The prevailing UK stock market uncertainty amidst slowing global economy has led the financial sector reorganising things ahead of the Brexit resolution. To mitigate the repercussions of a ‘no deal’ scenario and broaden business horizons, banks have begun relocating operations, staff and funds to Europe. Frankfurt, Luxembourg, Dublin and Paris have been identified to be the key preferred locations given the entire landscape. Certain banks are even sparing contingency funds to assist clients to help manage Brexit. Many banking sector groups have indicated to have a shift of jobs from UK to other favourable locations. However, they are still following a wait and see approach until the decision comes out. Moreover, EU and UK are working to maintain contractual continuity to provide customers with enough legal and regulatory assurance.
The case of UK firms losing access to the flourishing USD19 trillion Europe economy, is being expected to render Britain to be a far less lucrative place to do business, as per many market experts. As per some reports, London is expected to lose over EUR800 billion of assets to certain parts of Europe by March 2019. While the picture is quite hazy, getting too negative on the situation can be detrimental to the equity market outlook specially when the banks are concerned.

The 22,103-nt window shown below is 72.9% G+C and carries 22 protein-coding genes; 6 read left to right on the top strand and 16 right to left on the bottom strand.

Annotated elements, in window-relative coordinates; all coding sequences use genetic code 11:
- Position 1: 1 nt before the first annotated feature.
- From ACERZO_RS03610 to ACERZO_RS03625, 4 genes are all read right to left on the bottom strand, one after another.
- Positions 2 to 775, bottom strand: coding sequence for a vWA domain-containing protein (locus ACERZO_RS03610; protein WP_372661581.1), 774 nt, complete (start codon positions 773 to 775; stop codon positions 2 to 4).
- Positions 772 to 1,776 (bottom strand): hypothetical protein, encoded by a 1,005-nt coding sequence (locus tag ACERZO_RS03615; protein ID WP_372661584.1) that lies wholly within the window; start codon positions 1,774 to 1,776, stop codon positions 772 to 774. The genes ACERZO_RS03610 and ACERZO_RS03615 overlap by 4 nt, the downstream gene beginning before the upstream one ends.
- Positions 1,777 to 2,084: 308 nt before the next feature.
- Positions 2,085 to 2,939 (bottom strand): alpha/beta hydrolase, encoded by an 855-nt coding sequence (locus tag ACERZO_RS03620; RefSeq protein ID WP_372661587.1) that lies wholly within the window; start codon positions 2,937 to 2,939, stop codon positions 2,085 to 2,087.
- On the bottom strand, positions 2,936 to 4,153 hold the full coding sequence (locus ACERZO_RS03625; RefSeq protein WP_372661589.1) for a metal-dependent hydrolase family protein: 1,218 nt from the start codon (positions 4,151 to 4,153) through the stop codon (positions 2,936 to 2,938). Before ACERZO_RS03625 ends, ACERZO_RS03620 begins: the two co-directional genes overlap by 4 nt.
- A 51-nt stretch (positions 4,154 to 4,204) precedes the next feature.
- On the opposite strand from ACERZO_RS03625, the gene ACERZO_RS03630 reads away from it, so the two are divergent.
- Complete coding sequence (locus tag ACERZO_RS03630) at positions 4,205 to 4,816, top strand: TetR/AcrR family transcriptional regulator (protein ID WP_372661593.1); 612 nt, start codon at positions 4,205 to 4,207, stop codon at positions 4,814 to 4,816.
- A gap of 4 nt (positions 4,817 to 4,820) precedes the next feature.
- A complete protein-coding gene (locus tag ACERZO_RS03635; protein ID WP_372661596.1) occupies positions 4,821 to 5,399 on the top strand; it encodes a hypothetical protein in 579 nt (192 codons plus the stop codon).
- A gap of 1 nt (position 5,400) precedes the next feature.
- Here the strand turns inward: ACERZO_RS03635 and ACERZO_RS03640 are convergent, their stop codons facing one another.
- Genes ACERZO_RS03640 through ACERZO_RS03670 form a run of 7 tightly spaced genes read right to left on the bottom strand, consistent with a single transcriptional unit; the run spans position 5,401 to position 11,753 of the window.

Looking at the banks over the period from 2016 to 2018, most of the leading UK banks enhanced their market capitalisation. For instance, HSBC Holdings had the market capitalisation of EUR166 billion followed by Lloyds Banking Group and then Barclays with EUR39 billion in year 2018. Currently, the market cap numbers are a bit lower given the recent wipe out in prices. On January 07, 2019, many of the key banks still witnessed some price rise.
As per Barclays, they need clarity on the terms of agreement before they can plan firmly. Nonetheless, the bank claims to be well prepared for a hard Brexit as it established its primary subsidiary in Ireland as the main European hub. About, 150-200 additional jobs have been created in Dublin to sustain trading with the European Union. Besides employing local people in new subsidiaries across Europe, many senior employees are also being transferred as per convenience and scope.
Overall, the macroeconomic uncertainty is weighing somewhere on the performance of the banks. Many banking giants have been facing slump in terms of performance in the past quarters. However, with any ease in the uncertainty surrounding Brexit over the coming months, banks like Barclays might exhibit some resilience in the UK equity market. London has long been a key financial hub and the situation currently sets many investors and key market players keep a close watch on the London stock exchange and the evolution of stock movement over time.
The banks are hopefully speculating that Britain must act pragmatically to let the banks trade securities across Europe from London and to save the UK stock market from a major disruption. On the other side, a no favourable Brexit deal might pose risks to banks unless they demonstrate some stability and resilience in a case of the above event inspired crisis. Thus, a lot will be based on factors such as exposure to volatility, past performance during challenging conditions and funding position, which will set the conviction for the banks to perform. As of January 7, 2019, Sterling GBP/USD remained volatile but GBP still managed to increase to a high of about USD1.28 by mid-day.
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